An analysis of the NORC data by University of Pennsylvania researcher Steven F. Freeman and journalist Joel Bleifuss concluded that, no matter what standard is used, after a recount of all uncounted votes, Gore would have been the victor.[32] Such a statewide review including all uncounted votes was a tangible possibility, as Leon County Circuit Court Judge Terry Lewis, whom the Florida Supreme Court had assigned to oversee the statewide recount, had scheduled a hearing for December 13 (mooted by the U.S. Supreme Court's final ruling on the 12th) to consider the question of including overvotes. Subsequent statements by Lewis and internal court documents support the likelihood that overvotes would have been included in the recount.[67] Florida State University professor of public policy Lance deHaven-Smith observed that, even considering only undervotes, "under any of the five most reasonable interpretations of the Florida Supreme Court ruling, Gore does, in fact, more than make up the deficit".[4] Fairness and Accuracy in Reporting's analysis of the NORC study and media coverage of it supported these interpretations and criticized the coverage of the study by media outlets such as The New York Times and the other media consortium members for focusing on how events might have played out rather than on the statewide vote count.[66]
 
Likes: MaryAnne
Jul 2014
37,462
9,849
midwest
Just on the OFF chance that you would actually WANT to educate and inform yourself:

The National Opinion Research Center at the University of Chicago, sponsored by a consortium of major United States news organizations, conducted the Florida Ballot Project, a comprehensive review of 175,010 ballots that were collected from the entire state, not just the disputed counties that were recounted.[64] These ballots contained undervotes (votes with no choice made for president) and overvotes (votes made with more than one choice marked). The organization analyzed 61,190 undervotes and 113,820 overvotes. Of those overvotes, 68,476 chose Gore and a minor candidate; 23,591 chose Bush and a minor candidate.[32] Because there was no clear indication of what the voters intended, those numbers were not included in the consortium's final tabulations.[31]

The project's goal was to determine the reliability and accuracy of the systems used in the voting process, including how different systems correlated with voter mistakes. The total number of undervotes and overvotes in Florida amounted to 3% of all votes cast in the state. The review's findings were reported in the media during the week after November 12, 2001, by the organizations that funded the recount: Associated Press, CNN, The Wall Street Journal, The New York Times, The Washington Post, The St. Petersburg Times, The Palm Beach Post and Tribune Publishing, which included the Los Angeles Times, South Florida Sun-Sentinel, Orlando Sentinel and Chicago Tribune.[65][66]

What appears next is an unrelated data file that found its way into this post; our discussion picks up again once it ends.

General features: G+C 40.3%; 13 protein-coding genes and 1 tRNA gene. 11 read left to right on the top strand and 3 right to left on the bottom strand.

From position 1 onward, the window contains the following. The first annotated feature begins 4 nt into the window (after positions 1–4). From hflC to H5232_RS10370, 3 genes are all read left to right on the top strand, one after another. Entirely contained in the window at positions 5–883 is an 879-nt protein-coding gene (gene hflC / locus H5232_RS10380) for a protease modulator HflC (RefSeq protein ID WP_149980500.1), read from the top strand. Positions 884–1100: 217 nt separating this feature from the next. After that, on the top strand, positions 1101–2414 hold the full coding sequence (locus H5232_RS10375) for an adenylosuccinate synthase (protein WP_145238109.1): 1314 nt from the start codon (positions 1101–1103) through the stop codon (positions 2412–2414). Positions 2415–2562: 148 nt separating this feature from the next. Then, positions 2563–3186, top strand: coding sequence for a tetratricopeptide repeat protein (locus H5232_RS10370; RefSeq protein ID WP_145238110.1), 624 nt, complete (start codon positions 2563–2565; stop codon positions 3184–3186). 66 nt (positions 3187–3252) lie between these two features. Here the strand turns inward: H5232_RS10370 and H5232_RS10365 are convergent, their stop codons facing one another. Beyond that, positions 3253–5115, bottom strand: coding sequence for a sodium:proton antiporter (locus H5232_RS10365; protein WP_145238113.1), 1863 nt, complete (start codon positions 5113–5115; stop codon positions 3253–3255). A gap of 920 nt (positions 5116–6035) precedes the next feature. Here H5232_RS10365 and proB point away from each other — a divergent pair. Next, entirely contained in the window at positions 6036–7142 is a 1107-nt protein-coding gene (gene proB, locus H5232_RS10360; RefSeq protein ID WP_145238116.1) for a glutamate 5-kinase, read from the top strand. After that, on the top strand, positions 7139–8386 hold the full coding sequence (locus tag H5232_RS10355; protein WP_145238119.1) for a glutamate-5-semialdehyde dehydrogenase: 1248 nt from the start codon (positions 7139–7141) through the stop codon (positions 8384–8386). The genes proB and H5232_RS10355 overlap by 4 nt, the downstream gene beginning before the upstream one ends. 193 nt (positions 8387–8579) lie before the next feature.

Based on the NORC review, the media group concluded that if the disputes over the validity of all the ballots in question had been consistently resolved and any uniform standard applied, the electoral result would have been reversed and Gore would have won by 60 to 171 votes (with, for each punch ballot, at least two of the three ballot reviewers' codes being in agreement). The standards that were chosen for the NORC study ranged from a "most restrictive" standard (accepts only so-called perfect ballots that machines somehow missed and did not count, or ballots with unambiguous expressions of voter intent) to a "most inclusive" standard (applies a uniform standard of "dimple or better" on punch marks and "all affirmative marks" on optical scan ballots).[4]

An analysis of the NORC data by University of Pennsylvania researcher Steven F. Freeman and journalist Joel Bleifuss concluded that, no matter what standard is used, after a recount of all uncounted votes, Gore would have been the victor.[32] Such a statewide review including all uncounted votes was a tangible possibility, as Leon County Circuit Court Judge Terry Lewis, whom the Florida Supreme Court had assigned to oversee the statewide recount, had scheduled a hearing for December 13 (mooted by the U.S. Supreme Court's final ruling on the 12th) to consider the question of including overvotes. Subsequent statements by Lewis and internal court documents support the likelihood that overvotes would have been included in the recount.[67] Florida State University professor of public policy Lance deHaven-Smith observed that, even considering only undervotes, "under any of the five most reasonable interpretations of the Florida Supreme Court ruling, Gore does, in fact, more than make up the deficit".[4] Fairness and Accuracy in Reporting's analysis of the NORC study and media coverage of it supported these interpretations and criticized the coverage of the study by media outlets such as The New York Times and the other media consortium members for focusing on how events might have played out rather than on the statewide vote count.[66]
Heard it all before.

Here's the point:

IT DOES NOT MATTER